Disabled row councillor Collin Brewer: new 'remarks' investigated
A councillor who resigned over his comments that disabled children should be "put down" is to be investigated over alleged new remarks.
Collin Brewer, who made the original remarks in 2011, was recently re-elected in Wadebridge, Cornwall.
But in an interview last week he apparently linked disabled children to farmers killing deformed lambs.
Cornwall Council said it would investigate to see if there had been a breach of its members' code of conduct.
Mr Brewer's remarks were allegedly made during an interview with the Disability News Service (DNS).
In an article published last week on its website, DNS said Mr Brewer "repeatedly indicated that he believed there was a good argument for killing some disabled babies with high support needs, because of the cost of providing them with services".
Mr Brewer, however, told BBC News he valued all human life and his views had been taken out of context.
"I didn't intend to offend anyone and people will know that I really am a good man and I was just indicating an example of what's happened in the past," he said.
"I've always said I'm a Christian and I believe in the sanctity of all life."
Cornwall Council said it had received "numerous complaints" and in accordance with its ethical standards regime, it had been decided the matter merited a full investigation by a senior council lawyer.
A joint statement by the leaders of the council's main political parties said the recently published comments attributed to Mr Brewer were "completely unacceptable and contrary to the council's policy of supporting all people with disabilities.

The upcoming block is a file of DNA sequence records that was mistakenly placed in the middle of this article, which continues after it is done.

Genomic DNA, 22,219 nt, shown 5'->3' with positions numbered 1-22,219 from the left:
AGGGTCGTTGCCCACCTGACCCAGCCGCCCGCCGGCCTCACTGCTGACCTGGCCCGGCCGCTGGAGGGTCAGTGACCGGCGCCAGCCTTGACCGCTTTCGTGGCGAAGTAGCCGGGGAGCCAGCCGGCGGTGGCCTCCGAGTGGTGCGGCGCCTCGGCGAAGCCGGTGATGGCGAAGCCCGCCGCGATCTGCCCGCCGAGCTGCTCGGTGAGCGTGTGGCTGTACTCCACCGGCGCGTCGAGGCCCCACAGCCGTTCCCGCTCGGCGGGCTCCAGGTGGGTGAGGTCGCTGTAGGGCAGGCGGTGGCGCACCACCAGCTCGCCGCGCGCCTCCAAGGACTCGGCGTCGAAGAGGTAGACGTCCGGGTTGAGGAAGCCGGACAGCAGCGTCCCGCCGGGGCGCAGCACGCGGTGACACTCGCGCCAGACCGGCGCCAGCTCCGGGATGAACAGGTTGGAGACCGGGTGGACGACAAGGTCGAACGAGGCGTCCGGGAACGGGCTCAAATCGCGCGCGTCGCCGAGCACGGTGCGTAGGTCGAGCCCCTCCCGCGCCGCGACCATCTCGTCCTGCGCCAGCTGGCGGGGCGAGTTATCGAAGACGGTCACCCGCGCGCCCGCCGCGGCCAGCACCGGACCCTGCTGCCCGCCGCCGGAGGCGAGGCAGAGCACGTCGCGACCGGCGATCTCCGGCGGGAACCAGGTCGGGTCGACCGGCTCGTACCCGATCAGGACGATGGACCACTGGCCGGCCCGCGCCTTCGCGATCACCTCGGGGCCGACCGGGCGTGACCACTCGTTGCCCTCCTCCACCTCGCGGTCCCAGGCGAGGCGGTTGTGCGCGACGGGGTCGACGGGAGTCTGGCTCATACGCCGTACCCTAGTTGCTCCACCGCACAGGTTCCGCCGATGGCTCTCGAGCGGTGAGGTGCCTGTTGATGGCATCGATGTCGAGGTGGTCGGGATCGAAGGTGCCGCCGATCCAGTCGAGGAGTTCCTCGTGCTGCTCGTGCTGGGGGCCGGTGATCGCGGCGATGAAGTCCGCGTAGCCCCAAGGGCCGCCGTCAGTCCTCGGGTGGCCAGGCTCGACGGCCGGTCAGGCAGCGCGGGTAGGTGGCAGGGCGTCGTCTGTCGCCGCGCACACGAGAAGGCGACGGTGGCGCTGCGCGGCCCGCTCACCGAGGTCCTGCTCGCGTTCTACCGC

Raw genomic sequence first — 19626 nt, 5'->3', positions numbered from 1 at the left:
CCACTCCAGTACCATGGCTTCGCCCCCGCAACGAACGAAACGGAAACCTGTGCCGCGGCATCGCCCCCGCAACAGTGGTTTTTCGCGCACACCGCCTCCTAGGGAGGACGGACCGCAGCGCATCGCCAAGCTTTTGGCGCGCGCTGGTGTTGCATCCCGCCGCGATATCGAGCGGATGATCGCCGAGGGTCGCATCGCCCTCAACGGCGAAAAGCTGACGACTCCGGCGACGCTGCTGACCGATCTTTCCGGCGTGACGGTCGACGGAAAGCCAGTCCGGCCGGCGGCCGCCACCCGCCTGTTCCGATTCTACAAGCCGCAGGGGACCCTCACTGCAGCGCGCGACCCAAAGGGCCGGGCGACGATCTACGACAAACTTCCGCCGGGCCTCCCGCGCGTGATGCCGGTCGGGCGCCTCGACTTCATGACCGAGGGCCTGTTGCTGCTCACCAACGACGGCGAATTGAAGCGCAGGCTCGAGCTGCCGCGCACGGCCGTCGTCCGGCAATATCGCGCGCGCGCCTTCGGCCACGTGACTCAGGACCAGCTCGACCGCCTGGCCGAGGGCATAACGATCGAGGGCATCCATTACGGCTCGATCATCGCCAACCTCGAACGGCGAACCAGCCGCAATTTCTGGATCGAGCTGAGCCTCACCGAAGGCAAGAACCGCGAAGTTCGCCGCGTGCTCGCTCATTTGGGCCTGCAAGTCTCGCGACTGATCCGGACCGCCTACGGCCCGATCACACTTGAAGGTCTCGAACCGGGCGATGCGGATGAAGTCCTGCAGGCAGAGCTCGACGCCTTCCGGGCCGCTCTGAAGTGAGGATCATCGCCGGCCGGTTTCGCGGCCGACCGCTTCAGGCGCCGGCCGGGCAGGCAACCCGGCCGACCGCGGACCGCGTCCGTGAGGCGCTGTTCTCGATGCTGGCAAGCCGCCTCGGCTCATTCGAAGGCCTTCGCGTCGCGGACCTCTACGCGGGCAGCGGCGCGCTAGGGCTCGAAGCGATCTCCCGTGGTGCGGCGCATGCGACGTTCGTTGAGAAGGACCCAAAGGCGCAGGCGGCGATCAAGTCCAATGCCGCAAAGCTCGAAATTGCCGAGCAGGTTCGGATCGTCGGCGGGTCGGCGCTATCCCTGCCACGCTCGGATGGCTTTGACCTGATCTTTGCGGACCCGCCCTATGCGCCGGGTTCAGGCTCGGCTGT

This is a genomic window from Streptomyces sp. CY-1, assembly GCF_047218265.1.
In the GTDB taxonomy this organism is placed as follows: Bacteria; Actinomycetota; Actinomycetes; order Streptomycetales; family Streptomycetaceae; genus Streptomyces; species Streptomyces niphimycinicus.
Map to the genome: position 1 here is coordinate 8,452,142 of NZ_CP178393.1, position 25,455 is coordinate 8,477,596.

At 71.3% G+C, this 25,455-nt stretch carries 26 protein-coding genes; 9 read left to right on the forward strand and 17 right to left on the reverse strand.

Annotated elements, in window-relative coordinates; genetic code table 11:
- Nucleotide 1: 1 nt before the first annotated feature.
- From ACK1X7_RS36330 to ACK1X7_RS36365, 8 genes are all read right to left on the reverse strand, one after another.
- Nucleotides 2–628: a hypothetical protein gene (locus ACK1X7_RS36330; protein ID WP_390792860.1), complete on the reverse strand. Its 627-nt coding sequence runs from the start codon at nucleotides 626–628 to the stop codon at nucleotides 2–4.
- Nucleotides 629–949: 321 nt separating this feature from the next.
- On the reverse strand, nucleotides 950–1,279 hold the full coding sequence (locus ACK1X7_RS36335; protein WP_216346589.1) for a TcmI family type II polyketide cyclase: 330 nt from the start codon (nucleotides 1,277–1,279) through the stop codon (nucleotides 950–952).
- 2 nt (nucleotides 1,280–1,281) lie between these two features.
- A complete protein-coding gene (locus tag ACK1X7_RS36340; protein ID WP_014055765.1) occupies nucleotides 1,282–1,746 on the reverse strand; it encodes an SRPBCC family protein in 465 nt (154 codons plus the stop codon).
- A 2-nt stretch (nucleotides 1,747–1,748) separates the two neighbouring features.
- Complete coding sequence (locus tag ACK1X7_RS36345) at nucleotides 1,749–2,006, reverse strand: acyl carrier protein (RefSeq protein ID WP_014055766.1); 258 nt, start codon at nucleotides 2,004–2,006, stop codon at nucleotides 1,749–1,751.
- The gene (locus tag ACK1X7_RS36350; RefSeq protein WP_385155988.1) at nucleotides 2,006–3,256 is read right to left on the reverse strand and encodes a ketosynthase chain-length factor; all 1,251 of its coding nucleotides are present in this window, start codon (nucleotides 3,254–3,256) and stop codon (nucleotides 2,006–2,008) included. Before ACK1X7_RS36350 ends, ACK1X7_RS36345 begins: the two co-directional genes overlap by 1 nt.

No committee seats
"Such views have no place in local government. These remarks represent the personal views of Councillor Brewer, who does not speak for the council or the people of Cornwall."
The council said it did not have the power to sack or suspend a councillor, but added that Mr Brewer would not be allocated any seats on council committees.
Earlier this week Devon and Cornwall Police said Mr Brewer was being investigated after complaints about the DNS interview.
In 2011, Mr Brewer told a charity worker that "disabled children cost the council too much money and should be put down".
His comments became public knowledge in February when the authority's Standards Committee reported its findings into a complaint about the comment made by a disability charity.
Despite saying his comments were made to "stir up a debate", the 68-year-old resigned, but he stood for re-election on 2 May and won the Wadebridge East ward as an independent candidate with a majority of four votes.